A variety of lifting members 100 having different sizes and included angles 130 can be used interchangeably on the foot plate 15 during treatment. The included angles 130 range from about 10 degrees to about 30 degrees. Several different lifting members 100 may be used during the treatment of a single patient. The different sized and angled lifting members 100 can be made in different colors to enable the user to more easily identify its particular lifting member 100 of choice. Preferably, the lifting members 100 are made of foam having the necessary degree of firmness required to support the foot 17 in the maximum dorsiflexion position as required by the present invention.

The apex 140 of the lifting member 100 is positioned at the level of the MTP joints of the patient's foot 17. The first fastener 92 on the foot plate 15 and the cooperating second fastener (not shown) on the lifting member 100 enable the lifting member 100 to be positioned at different places on the foot plate 15, making the restraint 10 selectively adjustable to accommodate different foot 17 sizes and shapes. It also enables the lifting member 100 to be adjusted or "fine tuned" to the proper treatment position for an individual. The positioning of the lifting member 100 adjacent the MTP joints 200 provides localized dorsiflexion at the MTP joints 200 of the foot's phalanges 210 which results in true stretching of the plantar fascia 220 from its origin to its insertion since the terminal insertion of the plantar fascia 220 is on the proximal phalanx. The amount of dorsiflexion of the MTP joints 200 of the phalanges 210 is a function of the included angle 130 of the lifting member 100. For example, a lifting member 100 having an included angle 130 of 30 degrees would result in a localized dorsiflexion of about 30 degrees to the phalanges 210.

In one preferred embodiment of the invention as shown in FIG. 1, the restraint 10 is made from polypropylene having a 5 degree angle of dorsiflexion at the ankle 240. The lifting member 100 comprises a generally 30 degree included angle 130 with the apex 140 of the lifting member 100 positioned at the MTP joints 200 of the foot 17. So by example, the restraint 10, when worn by a patient, forces an approximate 5 degree dorsiflexion of their foot 17 at the ankle 240, while the lifting member 100 additionally forces an approximate 30 degree localized dorsiflexion of their phalanges 210 at the MTP joints 200.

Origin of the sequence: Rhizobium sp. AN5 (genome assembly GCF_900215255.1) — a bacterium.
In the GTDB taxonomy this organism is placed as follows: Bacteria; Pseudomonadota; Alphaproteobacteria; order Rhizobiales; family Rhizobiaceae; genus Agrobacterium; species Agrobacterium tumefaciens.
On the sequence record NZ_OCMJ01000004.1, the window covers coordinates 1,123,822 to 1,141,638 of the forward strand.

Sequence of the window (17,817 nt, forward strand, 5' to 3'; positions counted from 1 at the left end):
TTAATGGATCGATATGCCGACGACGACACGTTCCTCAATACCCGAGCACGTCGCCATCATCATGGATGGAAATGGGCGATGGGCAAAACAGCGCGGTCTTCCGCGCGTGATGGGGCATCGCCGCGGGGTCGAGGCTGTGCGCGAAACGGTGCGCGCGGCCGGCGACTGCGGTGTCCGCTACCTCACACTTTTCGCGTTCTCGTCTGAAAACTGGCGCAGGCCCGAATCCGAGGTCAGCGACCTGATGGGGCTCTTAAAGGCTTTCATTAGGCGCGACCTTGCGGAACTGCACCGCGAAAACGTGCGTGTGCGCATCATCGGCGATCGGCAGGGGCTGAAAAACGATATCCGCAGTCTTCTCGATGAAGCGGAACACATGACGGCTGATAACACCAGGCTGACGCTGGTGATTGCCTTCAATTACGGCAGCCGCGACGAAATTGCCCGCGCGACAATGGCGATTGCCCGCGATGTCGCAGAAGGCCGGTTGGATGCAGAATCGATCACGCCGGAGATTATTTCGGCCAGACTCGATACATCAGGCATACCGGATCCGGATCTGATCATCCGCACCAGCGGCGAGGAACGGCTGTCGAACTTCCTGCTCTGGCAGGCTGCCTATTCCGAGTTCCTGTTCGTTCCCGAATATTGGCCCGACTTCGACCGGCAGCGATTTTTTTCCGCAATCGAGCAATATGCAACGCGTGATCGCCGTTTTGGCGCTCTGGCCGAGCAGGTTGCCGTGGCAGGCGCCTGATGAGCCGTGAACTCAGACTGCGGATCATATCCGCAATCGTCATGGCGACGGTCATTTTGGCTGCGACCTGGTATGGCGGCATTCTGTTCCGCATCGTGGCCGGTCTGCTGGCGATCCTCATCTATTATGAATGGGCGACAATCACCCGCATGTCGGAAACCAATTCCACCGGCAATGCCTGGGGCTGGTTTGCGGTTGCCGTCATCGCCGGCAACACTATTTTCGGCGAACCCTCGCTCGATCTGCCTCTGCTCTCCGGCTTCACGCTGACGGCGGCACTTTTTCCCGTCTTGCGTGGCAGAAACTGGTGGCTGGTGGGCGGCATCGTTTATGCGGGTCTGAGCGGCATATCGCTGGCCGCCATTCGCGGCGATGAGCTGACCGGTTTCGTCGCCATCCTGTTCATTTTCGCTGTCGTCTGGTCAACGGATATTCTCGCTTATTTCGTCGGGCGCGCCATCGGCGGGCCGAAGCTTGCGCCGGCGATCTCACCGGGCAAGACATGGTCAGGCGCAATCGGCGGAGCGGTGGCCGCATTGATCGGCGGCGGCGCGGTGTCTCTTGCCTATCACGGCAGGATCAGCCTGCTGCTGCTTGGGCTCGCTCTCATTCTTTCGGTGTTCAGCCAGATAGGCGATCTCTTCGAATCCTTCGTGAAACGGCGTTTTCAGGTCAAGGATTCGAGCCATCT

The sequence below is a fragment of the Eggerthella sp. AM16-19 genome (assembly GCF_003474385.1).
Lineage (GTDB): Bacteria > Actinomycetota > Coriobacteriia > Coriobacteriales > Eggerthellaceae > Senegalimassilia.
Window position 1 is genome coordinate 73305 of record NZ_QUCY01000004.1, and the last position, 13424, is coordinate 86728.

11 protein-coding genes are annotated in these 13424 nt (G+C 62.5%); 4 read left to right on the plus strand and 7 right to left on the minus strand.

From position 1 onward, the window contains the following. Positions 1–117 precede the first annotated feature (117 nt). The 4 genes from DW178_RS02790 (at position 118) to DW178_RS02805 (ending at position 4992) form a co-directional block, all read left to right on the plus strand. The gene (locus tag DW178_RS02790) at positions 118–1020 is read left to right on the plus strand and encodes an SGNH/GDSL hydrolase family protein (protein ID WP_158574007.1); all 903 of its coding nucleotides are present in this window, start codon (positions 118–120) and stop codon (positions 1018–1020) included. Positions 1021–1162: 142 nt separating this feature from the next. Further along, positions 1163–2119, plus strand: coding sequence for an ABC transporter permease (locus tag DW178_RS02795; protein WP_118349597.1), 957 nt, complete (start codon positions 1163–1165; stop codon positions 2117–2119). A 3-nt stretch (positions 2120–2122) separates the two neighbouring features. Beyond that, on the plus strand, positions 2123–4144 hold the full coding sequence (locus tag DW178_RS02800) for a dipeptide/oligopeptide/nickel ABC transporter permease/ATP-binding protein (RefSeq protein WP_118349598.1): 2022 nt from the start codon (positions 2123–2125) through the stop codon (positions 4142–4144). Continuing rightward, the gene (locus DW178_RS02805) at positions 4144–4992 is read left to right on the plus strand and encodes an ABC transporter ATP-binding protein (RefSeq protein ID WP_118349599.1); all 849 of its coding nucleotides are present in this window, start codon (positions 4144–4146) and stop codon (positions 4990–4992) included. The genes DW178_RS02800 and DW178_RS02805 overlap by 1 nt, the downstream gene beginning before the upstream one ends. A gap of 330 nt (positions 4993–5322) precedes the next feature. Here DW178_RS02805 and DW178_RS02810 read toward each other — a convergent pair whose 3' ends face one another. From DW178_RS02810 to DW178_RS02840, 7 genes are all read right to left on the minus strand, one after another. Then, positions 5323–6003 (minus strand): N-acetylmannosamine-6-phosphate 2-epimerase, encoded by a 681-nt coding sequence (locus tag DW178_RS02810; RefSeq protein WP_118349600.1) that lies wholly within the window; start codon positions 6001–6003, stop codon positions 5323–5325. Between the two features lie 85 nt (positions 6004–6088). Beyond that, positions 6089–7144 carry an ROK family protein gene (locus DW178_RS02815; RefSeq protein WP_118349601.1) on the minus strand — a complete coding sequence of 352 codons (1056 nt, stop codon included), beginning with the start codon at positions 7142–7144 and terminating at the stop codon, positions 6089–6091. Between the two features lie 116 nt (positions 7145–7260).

When worn at night the present invention prevents plantarflexion induced contracture of the plantar fascia 220 during sleep, thereby preventing that first painful step in the morning. It is effective for treating patients having normal feet as well as supinated feet and pronated feet.

In other embodiments, padding 300 may be used to line the interior surface of the restraint 10. The padding 300 is preferably made from a soft absorbent material with an adhesive backing. The padding 300 is adhered to the upper surface of the foot plate 15. The section of padding 300 on the foot plate 15 has a cutout 310 in the middle one third of the foot plate 15 which extends around the perimeter of the first fastener 92 so that the longitudinal piece of the first fastener 92 is not covered by the padding 300. This enables the lifting member 100 to be selectively positioned along the first fastener 92 without interference from the padding 300. The foot plate 15 can be softened with further elements (not show) for extra comfort. The padding 300 can also be placed on the inner surface of the leg support shell 20, if desired. The edges of the padding 300 are generally flush with the edges of the restraint 10.